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The Walk of Faith, a night pilgrimage through the Andes in Ecuador

By Fernando Gimeno

Baños de Agua Santa, Ecuador, Ape 9 (EFE).- Under a pitch-dark night, thousands of people defied rain and the controversial ban by a judge to carry out the Walk of Faith, a 40-kms-long night pilgrimage in the Andes mountains in Ecuador.

Since the pilgrimage started being held around 30 years ago, only the Covid-19 pandemic has disrupted the faithful from walking every year from the city of Ambato to Baños de Agua Santa to pray to the Virgin of Rosario.

With restrictions on public gatherings being lifted in the country a few weeks ago, the devotees had been eagerly looking forward to walking to their church to make new wishes or be thankful for them being granted.

Therefore, an order issued by a judge from the neigboring Pastaza province just four hours before the mass in Ambato, suspending the pilgrimage as a preventive measure over a dispute, was partially ignored by the locals.

The order came on the complaint of a group of citizens who have objected to the Walk of Faith cutting off the main highway that connects Pastaza with central Ecuador, including capital Quito.

“There was no way to immediately appeal (the decision),” priest Fabricio Davila of the Ambato diocese told EFE, even as he was getting ready to take part in the homily, while provincial and local authorities tried to implement the judicial order.

However, by then many pilgrims had already started off on the route, while many others, unaware of the court order, began the annual procession as planned.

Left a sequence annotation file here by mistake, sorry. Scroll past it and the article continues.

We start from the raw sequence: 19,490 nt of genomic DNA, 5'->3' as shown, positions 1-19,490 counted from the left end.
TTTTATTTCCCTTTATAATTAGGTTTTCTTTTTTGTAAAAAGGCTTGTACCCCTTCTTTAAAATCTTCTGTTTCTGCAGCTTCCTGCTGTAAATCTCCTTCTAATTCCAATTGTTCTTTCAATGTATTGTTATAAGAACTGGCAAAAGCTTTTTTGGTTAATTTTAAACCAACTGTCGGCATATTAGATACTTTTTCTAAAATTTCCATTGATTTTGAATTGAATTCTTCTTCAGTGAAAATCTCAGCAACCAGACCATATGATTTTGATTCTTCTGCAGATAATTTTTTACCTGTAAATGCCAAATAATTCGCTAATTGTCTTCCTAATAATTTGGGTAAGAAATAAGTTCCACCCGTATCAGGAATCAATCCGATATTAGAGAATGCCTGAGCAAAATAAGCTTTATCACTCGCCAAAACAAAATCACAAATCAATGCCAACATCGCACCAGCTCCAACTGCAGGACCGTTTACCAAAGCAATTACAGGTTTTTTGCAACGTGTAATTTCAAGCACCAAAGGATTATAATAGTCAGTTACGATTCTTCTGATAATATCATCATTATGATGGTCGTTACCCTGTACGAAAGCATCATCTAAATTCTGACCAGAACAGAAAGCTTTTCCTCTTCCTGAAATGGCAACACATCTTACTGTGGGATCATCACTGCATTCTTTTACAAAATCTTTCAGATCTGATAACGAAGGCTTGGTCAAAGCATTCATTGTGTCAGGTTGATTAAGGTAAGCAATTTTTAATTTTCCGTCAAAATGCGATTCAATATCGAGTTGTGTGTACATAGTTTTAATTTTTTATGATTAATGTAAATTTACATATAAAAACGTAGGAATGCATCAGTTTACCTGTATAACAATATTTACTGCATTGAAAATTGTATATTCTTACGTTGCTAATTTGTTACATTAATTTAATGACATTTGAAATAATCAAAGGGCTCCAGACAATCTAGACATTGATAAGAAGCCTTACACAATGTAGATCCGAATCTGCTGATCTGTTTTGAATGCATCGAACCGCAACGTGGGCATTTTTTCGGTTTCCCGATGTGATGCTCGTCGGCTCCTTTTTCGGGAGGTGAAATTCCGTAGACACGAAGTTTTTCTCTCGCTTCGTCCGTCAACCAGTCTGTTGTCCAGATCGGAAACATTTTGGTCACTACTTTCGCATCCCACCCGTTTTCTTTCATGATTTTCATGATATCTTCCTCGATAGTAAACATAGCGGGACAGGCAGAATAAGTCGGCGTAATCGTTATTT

A few hours later, the highway was blocked by throngs of people walking in small groups of friends and family on both sides, with authorities and police lacking sufficient resources to block them, especially after the town of Pelileo, situated midway between Ambato and Baños.

However, the order led to the size of the procession being reduced to less than 25,000 people by the early hours of Saturday as it reached its destination, down from the diocese’s estimate of around 40,000.

The walk was also hampered by heavy rains that began around midnight, but most of the participants braved the weather to continue to move forward for getting a glimpse of the Virgin.

The path, which has the majestic Mt Tungurahua volcano as its backdrop, had enthusiastic participants from all age groups.

“This is the fourth time that I have come,” Diego Suarez, who had walked for five hours from Pelileo to thank the Virgin for his good health during the pandemic, told EFE.

One has to walk through a slope measuring nearly 1.6 kms during the procession, most of it downward as one descends around 1,200 meters, but followed by a last leg which is a true test of faith with a steep climb of around 360 meters.

Many of the pilgrims could be seen resting on this stretch after developing cramps and nursing pains and aches, having reached the limits of their strength.

Near the shrine, the surroundings were lit up by hundreds of candles lit by each of the pilgrims, symbolizing the blessings they asked for from the Virgin, as part of tradition that has continued unabated after the pandemic. EFE


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